LAKE MARY, Fla. —
Purgatory, at least in Catholic theology, suggests a temporary expiation on the way to a state of grace. Dr. Patrick Williams, a clinical psychologist and founder of the Institute for Life Coach Training, isn't so sure Zimmerman is heading in that direction.
Watching Zimmerman leading up to the trial, Williams said he saw "somebody who thought he did the community a favor, you know. Like he was some hero."
Williams said Zimmerman could certainly use some guidance, but the doctor doesn't see him "as a coachable person" as long as he keeps repeating the same old patterns.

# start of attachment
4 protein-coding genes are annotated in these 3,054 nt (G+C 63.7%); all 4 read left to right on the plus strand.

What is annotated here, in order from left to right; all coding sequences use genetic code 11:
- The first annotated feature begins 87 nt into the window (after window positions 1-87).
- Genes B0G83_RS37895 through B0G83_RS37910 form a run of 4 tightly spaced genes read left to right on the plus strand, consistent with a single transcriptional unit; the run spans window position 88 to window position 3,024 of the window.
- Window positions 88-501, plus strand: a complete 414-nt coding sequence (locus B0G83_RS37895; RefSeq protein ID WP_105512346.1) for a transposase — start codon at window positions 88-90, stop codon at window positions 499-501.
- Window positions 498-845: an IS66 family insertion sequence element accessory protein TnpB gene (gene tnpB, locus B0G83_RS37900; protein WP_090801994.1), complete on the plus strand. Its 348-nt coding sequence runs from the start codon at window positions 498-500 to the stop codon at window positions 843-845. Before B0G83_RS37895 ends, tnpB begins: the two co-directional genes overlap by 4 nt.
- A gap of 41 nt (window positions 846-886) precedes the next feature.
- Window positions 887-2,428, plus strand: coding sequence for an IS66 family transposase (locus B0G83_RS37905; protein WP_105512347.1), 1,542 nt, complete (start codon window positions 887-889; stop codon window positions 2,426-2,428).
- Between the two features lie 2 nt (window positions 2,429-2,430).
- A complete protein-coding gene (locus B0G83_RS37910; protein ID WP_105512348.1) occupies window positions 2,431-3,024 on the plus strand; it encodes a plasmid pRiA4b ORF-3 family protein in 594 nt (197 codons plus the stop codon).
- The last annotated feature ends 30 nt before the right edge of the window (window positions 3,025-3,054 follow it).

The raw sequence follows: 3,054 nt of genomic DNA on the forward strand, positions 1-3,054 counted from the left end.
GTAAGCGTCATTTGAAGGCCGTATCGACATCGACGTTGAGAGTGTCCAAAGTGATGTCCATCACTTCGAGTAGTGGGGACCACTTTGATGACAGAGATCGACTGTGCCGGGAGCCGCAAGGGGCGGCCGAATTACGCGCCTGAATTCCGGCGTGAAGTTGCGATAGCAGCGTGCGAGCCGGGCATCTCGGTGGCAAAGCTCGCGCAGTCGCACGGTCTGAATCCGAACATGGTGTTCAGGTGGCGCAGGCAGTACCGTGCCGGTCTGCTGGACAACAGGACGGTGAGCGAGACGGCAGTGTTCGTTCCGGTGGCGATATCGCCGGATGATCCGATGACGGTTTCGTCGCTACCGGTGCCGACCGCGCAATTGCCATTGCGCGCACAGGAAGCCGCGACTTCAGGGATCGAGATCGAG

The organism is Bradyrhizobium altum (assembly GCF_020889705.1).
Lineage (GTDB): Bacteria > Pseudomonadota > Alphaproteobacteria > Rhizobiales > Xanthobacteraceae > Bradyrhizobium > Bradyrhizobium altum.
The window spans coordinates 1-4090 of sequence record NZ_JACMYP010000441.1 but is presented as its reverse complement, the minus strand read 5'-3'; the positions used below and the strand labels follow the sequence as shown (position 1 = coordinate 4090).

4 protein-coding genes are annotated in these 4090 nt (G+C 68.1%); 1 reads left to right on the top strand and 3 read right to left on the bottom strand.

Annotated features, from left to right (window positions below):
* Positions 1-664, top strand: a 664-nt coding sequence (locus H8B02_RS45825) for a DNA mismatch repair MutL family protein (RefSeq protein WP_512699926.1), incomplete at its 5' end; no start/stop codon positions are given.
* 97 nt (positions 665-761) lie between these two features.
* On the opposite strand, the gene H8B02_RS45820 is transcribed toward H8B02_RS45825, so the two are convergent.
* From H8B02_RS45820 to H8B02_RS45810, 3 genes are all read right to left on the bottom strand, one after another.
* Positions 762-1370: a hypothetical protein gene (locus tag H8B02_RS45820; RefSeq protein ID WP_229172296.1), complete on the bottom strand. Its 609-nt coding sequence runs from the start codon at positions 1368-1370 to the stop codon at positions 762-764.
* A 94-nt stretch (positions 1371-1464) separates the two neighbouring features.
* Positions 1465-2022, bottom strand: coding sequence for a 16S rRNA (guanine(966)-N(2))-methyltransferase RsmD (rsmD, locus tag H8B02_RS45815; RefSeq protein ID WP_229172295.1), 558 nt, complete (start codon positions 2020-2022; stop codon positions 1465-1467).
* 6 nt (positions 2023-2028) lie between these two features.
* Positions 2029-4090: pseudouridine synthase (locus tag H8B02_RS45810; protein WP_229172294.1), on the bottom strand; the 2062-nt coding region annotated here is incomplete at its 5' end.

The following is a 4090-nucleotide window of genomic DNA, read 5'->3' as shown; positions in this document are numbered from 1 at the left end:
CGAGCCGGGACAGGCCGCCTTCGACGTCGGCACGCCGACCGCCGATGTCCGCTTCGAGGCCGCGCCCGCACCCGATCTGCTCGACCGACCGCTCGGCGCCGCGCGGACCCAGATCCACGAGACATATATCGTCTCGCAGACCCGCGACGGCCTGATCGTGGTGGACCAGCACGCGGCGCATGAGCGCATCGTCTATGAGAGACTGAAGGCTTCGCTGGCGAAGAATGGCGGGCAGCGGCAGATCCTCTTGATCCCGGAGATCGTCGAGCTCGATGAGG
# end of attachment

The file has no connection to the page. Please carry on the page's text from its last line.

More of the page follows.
"You know, the biggest predictor of your future is your past," he said. "If he doesn't get charged on this case, there'll be something else. I think people kind of create their reality. And I'm not sure he's learned to make good choices."
Martin's parents have declined to weigh in on Zimmerman's continuing legal troubles and what it all means. But their attorney, Benjamin Crump, noted that they "have always leaned on their faith through this whole ordeal.
"And they've always said that the killer of their unarmed child would have to answer to a higher authority."